A Familiar Thanksgiving


My mind is decidedly random and you can never guess what is going on inside by what’s being said outside.  Anyone else like that?

Well, today at church was definitely such a moment.  The missionaries were speaking about missionary work and even though that is my favorite topic I found my mind wondering.  I think I was hungry but I remembered a talk given by Elder Perry in 2001 (and yet still fresh in my mind.  I’m like that.  I can tell you all about the lectures from my favorite classes in school and its been 11 years since I graduated…yet I can’t remember where my keys are half the time. Strange!)

Anyway, the talk is called ‘A Community of Saints’ and the main purpose is to discuss how we as members of the church can take the trappings of the church for granted because we are so used to it, but I find that slippery slope to exist with almost anything in life.  Familiarity leads to cavalier attitudes and we can sometimes lose what is really most important because we think we are bored or it isn’t living up to our standards.

Elder Perry gives an example that I love.  Please forgive the long quote but I think any of us with Moms can relate to a moment when we think our family is so ‘uncool’ but everyone else thinks it’s great:

We all have life events that, when we recall them years later, acquire new and important meaning. When I was in junior high, I was honored by the school administration when I was asked to become a member of the student hall patrol. On the days we were assigned to be on hall patrol, we were instructed to bring our lunch to school and eat it together. It was always a special treat, and there was always a lot of competition to see whose mother had prepared the most desirable lunch. Often we traded lunch items among ourselves.

One day when I was assigned to be on hall patrol, I forgot to tell Mother that I needed a lunch until I was almost ready to leave for school. An expression of concern came over Mother’s face when I requested a lunch. She told me that she had just used up her last loaf of bread for breakfast and would not be baking until that afternoon. All she had in the house to make a lunch was a large sweet roll left over from the previous night’s supper.

Mother made delicious sweet rolls.She always arranged them in a pan so there was one large one across the top of the pan and then rows of smaller ones down the length of the pan. Only the large one remained. It was about the size of a loaf of bread in length but, of course, not in thickness. I was embarrassed to take just a sweet roll for lunch when I imagined what the other patrol members would have, but I decided it was better to go with the sweet roll than go without lunch.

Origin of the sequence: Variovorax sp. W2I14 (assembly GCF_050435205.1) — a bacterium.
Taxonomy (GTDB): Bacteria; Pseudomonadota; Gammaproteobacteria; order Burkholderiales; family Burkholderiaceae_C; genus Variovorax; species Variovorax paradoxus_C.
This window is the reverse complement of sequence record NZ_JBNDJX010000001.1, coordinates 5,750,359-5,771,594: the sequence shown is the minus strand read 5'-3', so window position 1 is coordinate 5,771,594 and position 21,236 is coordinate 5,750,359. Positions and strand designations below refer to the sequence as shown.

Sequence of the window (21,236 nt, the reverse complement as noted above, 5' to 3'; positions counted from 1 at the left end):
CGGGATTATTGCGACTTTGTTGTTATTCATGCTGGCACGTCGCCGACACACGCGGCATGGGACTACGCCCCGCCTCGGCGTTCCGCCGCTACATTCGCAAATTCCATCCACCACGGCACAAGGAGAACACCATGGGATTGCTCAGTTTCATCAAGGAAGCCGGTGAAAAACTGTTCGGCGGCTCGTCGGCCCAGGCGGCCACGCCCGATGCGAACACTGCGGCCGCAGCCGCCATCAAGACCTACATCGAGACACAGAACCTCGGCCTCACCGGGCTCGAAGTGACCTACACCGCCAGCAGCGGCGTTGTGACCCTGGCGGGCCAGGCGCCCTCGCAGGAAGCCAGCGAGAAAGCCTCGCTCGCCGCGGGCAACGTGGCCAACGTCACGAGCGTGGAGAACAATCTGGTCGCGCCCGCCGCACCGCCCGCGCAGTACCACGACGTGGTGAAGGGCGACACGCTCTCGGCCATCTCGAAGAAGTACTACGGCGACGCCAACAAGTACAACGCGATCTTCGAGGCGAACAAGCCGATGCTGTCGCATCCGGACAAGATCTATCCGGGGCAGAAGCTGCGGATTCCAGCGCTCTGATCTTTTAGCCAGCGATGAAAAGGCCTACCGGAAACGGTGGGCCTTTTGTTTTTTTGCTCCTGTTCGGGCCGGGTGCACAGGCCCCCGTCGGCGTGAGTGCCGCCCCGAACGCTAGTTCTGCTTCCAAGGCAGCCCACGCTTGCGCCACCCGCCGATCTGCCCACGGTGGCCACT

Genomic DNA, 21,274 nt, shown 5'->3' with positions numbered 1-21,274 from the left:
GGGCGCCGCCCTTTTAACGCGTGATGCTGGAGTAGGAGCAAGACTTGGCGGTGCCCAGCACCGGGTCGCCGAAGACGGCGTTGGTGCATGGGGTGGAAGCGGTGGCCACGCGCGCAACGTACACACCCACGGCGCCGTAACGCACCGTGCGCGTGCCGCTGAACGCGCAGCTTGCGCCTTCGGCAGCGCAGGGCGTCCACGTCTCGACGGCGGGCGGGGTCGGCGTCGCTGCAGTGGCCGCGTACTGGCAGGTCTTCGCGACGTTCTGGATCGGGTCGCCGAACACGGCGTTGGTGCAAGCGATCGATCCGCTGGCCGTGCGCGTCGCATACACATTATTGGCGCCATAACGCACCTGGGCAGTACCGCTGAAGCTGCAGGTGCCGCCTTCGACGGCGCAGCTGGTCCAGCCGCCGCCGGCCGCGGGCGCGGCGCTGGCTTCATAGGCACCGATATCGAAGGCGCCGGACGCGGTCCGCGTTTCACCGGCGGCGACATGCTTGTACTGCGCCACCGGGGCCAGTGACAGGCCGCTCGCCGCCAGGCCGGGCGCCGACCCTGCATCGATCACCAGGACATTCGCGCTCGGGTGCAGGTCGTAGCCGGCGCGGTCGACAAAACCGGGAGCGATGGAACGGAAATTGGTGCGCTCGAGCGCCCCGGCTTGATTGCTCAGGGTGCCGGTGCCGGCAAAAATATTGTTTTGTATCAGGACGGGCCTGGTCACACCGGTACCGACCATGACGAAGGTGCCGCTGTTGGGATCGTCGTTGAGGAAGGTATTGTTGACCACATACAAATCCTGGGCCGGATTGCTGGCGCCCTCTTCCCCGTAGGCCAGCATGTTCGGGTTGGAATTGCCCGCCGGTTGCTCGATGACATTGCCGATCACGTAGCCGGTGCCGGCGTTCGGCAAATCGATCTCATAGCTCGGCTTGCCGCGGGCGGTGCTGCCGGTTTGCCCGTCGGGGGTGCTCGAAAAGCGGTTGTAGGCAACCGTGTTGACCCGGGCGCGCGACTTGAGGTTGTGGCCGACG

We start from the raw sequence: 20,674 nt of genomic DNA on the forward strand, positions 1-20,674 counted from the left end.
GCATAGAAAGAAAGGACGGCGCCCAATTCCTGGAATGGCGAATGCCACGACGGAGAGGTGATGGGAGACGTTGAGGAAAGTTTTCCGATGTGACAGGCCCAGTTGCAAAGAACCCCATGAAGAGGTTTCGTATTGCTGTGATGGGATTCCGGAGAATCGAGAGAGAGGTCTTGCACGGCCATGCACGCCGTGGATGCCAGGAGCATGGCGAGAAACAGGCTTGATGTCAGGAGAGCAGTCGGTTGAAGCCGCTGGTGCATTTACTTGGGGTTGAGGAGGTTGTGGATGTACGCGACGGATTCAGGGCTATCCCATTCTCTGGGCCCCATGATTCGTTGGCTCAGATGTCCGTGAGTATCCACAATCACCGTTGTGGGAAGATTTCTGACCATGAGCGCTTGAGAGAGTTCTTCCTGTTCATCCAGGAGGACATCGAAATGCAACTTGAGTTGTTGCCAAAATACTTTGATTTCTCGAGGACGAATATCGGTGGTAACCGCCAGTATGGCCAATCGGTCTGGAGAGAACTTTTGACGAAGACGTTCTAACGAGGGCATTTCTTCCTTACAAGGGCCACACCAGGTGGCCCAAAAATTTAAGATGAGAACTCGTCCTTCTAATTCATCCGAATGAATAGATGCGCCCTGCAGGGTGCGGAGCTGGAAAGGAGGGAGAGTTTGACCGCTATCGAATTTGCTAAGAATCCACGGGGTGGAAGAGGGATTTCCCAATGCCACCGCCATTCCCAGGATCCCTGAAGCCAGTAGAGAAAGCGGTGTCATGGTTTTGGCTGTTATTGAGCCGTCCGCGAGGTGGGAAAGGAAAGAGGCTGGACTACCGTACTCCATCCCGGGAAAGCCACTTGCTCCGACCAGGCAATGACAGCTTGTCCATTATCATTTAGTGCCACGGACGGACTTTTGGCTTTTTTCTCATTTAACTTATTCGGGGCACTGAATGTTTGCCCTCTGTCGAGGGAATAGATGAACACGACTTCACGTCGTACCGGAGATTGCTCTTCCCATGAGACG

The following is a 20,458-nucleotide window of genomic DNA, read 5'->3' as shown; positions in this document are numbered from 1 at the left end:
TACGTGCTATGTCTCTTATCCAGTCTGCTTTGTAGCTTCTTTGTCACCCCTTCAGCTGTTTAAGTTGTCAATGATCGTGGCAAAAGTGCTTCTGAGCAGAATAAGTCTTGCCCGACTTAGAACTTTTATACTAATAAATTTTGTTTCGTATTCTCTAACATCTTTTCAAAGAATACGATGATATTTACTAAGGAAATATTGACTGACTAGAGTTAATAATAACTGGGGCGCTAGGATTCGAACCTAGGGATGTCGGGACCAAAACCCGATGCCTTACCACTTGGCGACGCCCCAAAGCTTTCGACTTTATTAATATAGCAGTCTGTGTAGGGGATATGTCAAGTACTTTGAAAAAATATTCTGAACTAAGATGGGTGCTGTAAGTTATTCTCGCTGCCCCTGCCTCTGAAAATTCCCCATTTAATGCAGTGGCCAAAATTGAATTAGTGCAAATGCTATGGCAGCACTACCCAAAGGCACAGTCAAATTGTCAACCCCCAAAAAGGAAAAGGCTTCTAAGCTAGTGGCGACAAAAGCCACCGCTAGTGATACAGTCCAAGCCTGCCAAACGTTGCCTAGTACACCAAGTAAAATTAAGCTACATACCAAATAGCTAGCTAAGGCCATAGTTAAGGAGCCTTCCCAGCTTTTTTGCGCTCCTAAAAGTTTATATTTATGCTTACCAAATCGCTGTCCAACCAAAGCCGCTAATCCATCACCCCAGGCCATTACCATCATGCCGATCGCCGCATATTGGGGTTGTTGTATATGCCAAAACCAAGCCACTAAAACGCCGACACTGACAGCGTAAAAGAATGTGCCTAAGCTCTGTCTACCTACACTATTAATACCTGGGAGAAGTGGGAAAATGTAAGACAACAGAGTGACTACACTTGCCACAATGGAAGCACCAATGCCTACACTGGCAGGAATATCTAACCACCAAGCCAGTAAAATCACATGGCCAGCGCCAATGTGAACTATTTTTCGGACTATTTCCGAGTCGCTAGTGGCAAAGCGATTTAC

When it came time to eat lunch, I went to a far-off corner so I wouldn’t be noticed. When the trading of lunches started, my friends wanted to know what I had. I explained what had happened that morning, and to my dismay, everyone wanted to see the sweet roll. But my friends surprised me—instead of making fun of me, they all wanted to have a piece of the sweet roll! It turned out to be my best lunch trading day of the entire year! The sweet roll that I thought would be an embarrassment to me turned out to be the hit of our lunch hour.

As I have reflected on this experience, it has occurred to me that it is often part of human nature to attach less value to familiar things simply because they are so common to us. One of these familiar things could be our membership in the restored Church.


I love that last quote “often part of human nature to attach less value to familiar things simply because they are common to us”.  Could this not be a problem with Thanksgiving and the entire holiday season?  Because the traditions are so repetitive and seemingly ordinary do we forget to remember how special those moments truly are?

For example, most of us expect to have turkey on thanksgiving but usually it is not until it is our turn to cook the bird that we realize how much work it is to make the ordinary turkey!

I’m going to try and keep this in mind during my Thanksgiving with my family and the Christmas season to come- appreciate the ordinary and the common because it will not always be here.  I challenge you all to do the same!

So, my brain wandered off somewhere pretty interesting today and I’m glad it did!


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